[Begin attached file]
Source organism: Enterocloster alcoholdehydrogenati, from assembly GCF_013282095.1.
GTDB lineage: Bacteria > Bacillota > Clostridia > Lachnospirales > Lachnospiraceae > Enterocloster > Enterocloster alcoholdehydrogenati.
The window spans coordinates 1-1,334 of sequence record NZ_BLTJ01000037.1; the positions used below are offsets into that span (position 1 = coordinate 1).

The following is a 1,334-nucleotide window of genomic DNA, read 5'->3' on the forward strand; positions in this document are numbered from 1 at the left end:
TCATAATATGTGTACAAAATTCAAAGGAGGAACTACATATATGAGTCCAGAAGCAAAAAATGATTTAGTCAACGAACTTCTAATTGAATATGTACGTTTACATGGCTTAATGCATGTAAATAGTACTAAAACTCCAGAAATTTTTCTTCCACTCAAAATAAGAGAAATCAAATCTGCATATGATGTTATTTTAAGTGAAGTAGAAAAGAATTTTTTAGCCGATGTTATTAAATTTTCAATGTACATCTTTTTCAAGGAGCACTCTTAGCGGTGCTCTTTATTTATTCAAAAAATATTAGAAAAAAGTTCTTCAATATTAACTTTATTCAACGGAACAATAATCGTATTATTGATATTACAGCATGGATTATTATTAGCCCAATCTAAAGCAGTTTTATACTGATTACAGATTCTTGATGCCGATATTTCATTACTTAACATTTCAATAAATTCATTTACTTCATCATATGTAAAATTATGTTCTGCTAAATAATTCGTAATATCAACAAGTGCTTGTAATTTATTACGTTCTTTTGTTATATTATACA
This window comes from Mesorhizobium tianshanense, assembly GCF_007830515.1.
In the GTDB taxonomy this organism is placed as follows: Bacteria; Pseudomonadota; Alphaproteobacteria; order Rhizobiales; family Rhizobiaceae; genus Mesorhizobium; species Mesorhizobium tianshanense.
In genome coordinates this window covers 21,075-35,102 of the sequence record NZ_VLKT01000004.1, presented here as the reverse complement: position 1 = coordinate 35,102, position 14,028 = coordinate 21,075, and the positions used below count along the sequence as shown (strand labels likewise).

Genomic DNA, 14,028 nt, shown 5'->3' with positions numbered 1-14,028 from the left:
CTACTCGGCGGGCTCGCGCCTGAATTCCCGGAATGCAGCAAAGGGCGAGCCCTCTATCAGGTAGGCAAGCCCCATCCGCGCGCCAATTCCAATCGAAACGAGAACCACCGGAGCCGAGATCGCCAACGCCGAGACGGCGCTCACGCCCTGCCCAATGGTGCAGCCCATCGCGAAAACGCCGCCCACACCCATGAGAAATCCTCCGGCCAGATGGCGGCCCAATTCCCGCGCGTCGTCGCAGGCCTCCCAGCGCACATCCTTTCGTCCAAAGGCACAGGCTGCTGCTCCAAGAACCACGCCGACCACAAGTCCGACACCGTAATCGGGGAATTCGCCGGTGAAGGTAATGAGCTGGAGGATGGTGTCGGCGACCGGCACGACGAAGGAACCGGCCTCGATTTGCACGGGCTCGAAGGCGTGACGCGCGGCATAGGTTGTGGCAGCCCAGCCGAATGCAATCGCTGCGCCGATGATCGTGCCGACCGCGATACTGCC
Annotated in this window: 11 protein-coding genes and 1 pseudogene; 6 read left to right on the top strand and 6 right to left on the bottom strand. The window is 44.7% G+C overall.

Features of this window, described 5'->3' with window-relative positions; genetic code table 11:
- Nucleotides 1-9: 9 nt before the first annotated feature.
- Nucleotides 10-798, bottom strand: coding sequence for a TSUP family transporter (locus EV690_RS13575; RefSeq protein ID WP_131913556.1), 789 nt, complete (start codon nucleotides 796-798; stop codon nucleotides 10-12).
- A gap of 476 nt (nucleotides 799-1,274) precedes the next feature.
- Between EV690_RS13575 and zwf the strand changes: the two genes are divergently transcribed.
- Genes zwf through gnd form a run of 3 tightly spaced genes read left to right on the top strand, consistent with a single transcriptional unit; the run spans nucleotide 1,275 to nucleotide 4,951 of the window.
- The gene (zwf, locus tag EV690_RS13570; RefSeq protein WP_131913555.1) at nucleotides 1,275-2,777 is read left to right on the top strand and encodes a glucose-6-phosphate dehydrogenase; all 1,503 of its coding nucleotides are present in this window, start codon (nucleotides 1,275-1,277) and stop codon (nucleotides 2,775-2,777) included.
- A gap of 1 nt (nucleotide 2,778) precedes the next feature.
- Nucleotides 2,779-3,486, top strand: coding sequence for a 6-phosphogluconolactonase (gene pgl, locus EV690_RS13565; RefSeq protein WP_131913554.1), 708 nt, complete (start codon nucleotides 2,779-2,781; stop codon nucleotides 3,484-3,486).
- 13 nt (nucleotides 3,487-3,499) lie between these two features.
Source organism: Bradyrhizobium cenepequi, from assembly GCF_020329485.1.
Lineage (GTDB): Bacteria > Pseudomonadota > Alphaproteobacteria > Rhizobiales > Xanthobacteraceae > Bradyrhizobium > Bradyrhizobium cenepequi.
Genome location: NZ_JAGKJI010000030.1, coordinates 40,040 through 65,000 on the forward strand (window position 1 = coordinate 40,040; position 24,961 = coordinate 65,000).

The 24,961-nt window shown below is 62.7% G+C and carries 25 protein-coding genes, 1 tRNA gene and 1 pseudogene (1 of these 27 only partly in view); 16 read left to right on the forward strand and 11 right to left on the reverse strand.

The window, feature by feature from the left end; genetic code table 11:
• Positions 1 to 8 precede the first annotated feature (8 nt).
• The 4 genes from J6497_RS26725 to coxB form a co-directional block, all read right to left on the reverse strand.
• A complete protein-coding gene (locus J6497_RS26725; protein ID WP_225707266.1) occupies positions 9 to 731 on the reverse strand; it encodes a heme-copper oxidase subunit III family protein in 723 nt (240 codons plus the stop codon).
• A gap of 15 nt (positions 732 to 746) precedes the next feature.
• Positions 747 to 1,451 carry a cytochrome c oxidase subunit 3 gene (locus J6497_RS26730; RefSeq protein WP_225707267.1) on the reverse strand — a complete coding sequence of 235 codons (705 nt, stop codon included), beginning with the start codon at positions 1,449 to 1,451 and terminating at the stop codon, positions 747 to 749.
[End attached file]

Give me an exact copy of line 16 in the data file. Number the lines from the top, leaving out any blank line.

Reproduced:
- Between EV690_RS13575 and zwf the strand changes: the two genes are divergently transcribed.